Other incidents happened as described — and were reasonably initially perceived as political — but the stories are a bit more complicated. A Southern Illinois University student who appeared in front of a Confederate flag in what appeared to be blackface later said it was a cosmetic mask, and the university said "we sometimes find that reports of incidents made via social media and elsewhere are not fully supported by the facts." The man arrested for scrawling "Black Bitch" on a Philadelphia woman's car is black.
Meanwhile the hoaxes, which were at the center of the conversation in late December, didn't surprise academics and journalists who study extremism and hate crimes.
"People will do things when there's a lot of attention paid to it, and hate crimes aren't any different. What I find interesting is how that is being politicized now," Brian Levin, a criminology professor and director of the Center for the Study of Hate and Extremism at California State University, San Bernardino, told BuzzFeed News. Hate crimes, he said, spike after a catalytic event, and in that "cycle of publicity and retaliatory violence" there will be false reports.
As our catalog shows, there's little evidence of a wave of hoaxes. There has also not been the wave of violent assaults that some anticipated. (The FBI did disrupt one murderous terror plot just before the election, in which Kansas militia members sought to bomb Somali refugees.)
"Unfortunately, the relatively small handful of made-up events threaten to undermine belief in the far many more verified reports of hate and intolerance," Jere Hester, director of news at the City University of New York Graduate School of Journalism, told BuzzFeed News. Hester and J-School Interactive Program Director Sandeep Junnarkar spearheaded the development of CUNY's Hate Index — a site that chronicles hate crimes and other acts of intolerance since Trump's win. "The small number of people who concoct incidents stand to gain a disproportionate amount of attention at the expense of the many more real victims," he said.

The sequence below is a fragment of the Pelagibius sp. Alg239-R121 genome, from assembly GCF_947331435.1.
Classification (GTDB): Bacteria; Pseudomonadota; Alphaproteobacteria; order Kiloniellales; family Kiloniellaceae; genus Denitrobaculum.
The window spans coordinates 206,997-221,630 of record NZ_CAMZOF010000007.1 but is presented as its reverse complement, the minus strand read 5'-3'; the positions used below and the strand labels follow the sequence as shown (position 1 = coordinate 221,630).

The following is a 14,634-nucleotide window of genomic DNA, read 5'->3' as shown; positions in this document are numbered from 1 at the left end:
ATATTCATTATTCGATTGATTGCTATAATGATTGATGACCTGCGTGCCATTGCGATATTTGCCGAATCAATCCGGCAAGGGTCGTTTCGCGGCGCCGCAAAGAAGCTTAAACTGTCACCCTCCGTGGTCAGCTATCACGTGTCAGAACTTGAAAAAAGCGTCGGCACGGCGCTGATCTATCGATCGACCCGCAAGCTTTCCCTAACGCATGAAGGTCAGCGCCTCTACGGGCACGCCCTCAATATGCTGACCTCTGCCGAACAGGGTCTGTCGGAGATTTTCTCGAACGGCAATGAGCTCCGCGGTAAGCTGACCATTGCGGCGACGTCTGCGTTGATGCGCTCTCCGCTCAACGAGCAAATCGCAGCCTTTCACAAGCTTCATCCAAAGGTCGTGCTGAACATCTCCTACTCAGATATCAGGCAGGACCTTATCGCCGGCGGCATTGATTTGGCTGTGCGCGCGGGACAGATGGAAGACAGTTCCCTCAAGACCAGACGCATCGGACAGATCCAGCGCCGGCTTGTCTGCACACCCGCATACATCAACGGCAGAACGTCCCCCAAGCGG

Both experts said that hoaxes further victimize genuine victims of hate and induce mistrust of the media.
And while some conservatives tied the hoaxes into the debate over "fake news" — media concoctions built from scratch to go viral on Facebook — there is no evidence journalists reporting the false stories believed they were false. Rather, the hoaxes reveal a longstanding blind spot in crime reporting: It has long been driven — certainly in initial reports — by the legal process, beginning with a police report and an investigation.
1. A man allegedly punched a woman in the face at a restaurant in New York after she expressed disappointment over Trump’s victory.
2. An Ohio State University student was arrested and charged with assault after tackling an anti-Trump protester during a demonstration on campus.